Altech Chemicals Ltd (ASX:ATC) has achieved a breakthrough in lithium-ion technology with its research and development lab in Perth, Western Australia, creating a workable graphite-silicon anode.
After almost 12 months of challenging work, Altech says it has finally “cracked the silicon barrier” and successfully produced and tested a series of lithium-ion battery anode materials that have approximately 30% higher retention capacity compared to conventional anode materials.
Altech successfully combined silicon particles – that had been treated with its innovative proprietary technology – with regular battery-grade graphite to produce a lithium-ion battery electrode containing a composite graphite-silicon anode.
Investors have responded strongly, driving shares up as much as 36.4% to A$0.15 intraday, a new three-year high while the company’s market cap pre-open was approximately A$141.8 million.
Breakthrough for lithium-ion industry
Altech Chemicals managing director Iggy Tan said: “This major achievement is not just a significant breakthrough for Altech, but also for the lithium-ion battery industry generally.
“Especially so, given the 2020 public statement by US electric vehicle manufacturer Tesla, which said that its aim is to increase the amount of silicon in its batteries to achieve step-change improvements in energy density and battery life.
“A 30% higher energy capacity lithium-ion battery would translate not just to significant cost benefits, but also to potentially increased range for electric vehicles.
“Phase 2 of Altech’s planned research and development program will see the company strive to improve on the 30% energy increase and could include the assembly of a pilot plant.
“In terms of potential commercialisation of its technology, the company’s 75%-owned subsidiary Altech Industries Germany GmbH has already commenced a pre-feasibility study for the construction of a 10,000 tonnes per annum battery materials plant in Saxony, Germany, to service the burgeoning European lithium-ion battery market.”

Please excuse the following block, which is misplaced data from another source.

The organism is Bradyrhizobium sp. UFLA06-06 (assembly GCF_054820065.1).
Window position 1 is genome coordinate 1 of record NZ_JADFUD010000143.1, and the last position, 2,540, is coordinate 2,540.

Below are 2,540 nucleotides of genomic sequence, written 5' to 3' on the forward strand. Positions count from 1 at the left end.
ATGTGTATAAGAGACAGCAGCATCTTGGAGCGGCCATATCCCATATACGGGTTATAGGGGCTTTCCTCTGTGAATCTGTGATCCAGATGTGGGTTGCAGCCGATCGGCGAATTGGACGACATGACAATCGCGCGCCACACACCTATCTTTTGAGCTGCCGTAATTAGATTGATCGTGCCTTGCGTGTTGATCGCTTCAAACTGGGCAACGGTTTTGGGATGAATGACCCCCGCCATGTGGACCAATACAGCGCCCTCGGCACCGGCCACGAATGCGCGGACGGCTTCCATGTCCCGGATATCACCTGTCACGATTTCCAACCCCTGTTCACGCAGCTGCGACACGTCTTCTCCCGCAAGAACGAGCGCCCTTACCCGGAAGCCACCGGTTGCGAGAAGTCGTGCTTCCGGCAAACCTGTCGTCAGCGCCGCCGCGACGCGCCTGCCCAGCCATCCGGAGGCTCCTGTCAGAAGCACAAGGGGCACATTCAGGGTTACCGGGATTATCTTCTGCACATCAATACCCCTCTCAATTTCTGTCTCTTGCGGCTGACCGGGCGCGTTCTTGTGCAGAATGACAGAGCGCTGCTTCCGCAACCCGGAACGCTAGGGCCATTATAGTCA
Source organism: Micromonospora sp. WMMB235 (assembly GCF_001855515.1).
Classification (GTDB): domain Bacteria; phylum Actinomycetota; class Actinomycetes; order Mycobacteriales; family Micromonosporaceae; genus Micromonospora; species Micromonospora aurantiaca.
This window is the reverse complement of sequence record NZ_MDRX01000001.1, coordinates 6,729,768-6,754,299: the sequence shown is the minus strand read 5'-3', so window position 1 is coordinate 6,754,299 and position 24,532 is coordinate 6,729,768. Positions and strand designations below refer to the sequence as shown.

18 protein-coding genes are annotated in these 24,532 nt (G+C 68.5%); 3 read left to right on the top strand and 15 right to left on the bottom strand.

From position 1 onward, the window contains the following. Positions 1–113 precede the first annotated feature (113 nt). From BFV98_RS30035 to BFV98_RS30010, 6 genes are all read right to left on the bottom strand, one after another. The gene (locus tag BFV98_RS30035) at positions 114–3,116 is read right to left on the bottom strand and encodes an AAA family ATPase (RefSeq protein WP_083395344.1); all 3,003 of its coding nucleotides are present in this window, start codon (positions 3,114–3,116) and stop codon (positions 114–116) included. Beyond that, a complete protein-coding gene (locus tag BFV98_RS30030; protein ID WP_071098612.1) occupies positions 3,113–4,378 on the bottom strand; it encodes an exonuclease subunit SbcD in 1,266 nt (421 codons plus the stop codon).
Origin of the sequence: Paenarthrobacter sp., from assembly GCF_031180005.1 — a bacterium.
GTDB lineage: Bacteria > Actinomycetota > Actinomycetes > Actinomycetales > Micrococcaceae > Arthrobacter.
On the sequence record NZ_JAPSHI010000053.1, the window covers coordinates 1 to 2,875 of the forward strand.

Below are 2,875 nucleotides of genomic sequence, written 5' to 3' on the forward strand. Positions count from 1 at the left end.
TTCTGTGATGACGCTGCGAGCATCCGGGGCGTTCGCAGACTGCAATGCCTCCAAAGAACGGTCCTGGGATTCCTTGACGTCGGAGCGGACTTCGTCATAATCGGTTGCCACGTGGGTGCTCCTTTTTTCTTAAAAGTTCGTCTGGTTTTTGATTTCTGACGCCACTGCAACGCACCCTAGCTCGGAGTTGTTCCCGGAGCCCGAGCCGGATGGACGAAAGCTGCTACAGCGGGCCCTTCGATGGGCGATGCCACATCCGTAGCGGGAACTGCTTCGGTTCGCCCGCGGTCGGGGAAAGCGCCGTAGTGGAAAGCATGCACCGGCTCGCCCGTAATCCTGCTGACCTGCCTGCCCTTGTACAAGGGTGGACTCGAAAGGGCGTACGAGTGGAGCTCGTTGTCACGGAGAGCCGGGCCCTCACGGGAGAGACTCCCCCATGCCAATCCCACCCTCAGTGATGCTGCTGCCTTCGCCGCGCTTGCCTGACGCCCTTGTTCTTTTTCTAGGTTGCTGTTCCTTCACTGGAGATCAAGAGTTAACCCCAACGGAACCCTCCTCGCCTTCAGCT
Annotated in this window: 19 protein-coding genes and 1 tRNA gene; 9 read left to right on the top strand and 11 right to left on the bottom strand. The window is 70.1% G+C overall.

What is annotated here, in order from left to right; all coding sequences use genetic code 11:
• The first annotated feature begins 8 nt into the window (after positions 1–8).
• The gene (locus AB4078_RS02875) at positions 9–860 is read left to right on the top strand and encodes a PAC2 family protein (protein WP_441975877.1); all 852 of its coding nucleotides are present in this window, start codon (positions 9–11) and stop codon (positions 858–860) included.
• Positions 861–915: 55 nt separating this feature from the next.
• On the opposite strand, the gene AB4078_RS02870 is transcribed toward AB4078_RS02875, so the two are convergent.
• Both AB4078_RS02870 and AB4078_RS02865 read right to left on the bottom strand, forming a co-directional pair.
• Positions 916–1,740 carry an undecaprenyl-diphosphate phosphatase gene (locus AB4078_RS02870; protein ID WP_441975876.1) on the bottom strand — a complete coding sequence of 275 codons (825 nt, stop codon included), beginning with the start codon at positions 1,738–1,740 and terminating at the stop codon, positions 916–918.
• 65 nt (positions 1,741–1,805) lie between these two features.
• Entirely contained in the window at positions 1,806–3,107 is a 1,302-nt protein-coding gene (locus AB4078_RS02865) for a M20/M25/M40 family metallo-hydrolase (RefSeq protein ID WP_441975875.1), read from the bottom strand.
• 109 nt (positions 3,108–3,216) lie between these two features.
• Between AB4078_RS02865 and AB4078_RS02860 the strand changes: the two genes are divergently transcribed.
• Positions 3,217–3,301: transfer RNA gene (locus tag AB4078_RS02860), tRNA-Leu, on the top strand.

Altech’s managing director Iggy Tan spoke to Proactive about the breakthrough this morning:
The previously unresolved impediments for lithium-ion batteries in laboratory settings included silicone particle swelling, prohibitive first-cycle-capacity loss of up to 50% and rapid battery degradation.
Altech’s materials were subjected to a series of tests over time, including charging and discharging cycling, and appear to have substantially overcome these issues.
According to Altech, the lithium-ion battery industry has declared that the required step change to increase lithium-ion battery energy density and reduced costs is to introduce silicon in battery anodes, as silicon has about 10 times the energy retention capacity compared to graphite.
However, until now silicon was unable to be used in commercial lithium-ion batteries due to two critical drawbacks.
Firstly, silicon particles expand by up to 300% in volume during battery charge, causing particle swelling, fracturing and ultimately battery failure.
The second challenge is that silicon deactivates a high percentage of the lithium ions in a battery. Lithium ions are rendered inactive by the silicon, immediately reducing battery performance and life.
Altech’s potentially game changing technology has demonstrated that silicon particles can be modified to resolve the capacity fading caused by both the swelling and first-cycle-capacity-loss problems.
The company says that after almost 12 months of extensive research, development, and trials at its laboratory in Perth, Western Australia, the Altech Research & Development team headed by Dr Jingyuan Liu has finally cracked the silicon problem.
In a series of tests, the Altech lithium-ion battery anode material averaged energy retention capacity of about 430 mAh/g, compared to a normal lithium-ion battery anode at around 330 mAh/g, being 30% higher. Importantly, the Altech batteries demonstrated good stability and cycling performance.
About Altech Chemicals
Altech Chemicals is a specialty alumina technology and production company that has finalised Stage 1 and Stage 2 construction of its high purity alumina (HPA) plant in Johor, Malaysia, and continues with innovative research and development of its downstream alumina coating technology used to improve the battery life and performance in lithium-ion batteries.
Altech’s alumina coating technology is successful on both silicon and graphite particles, typical of those used in the anode of lithium-ion batteries, particularly within the burgeoning electric vehicle industry.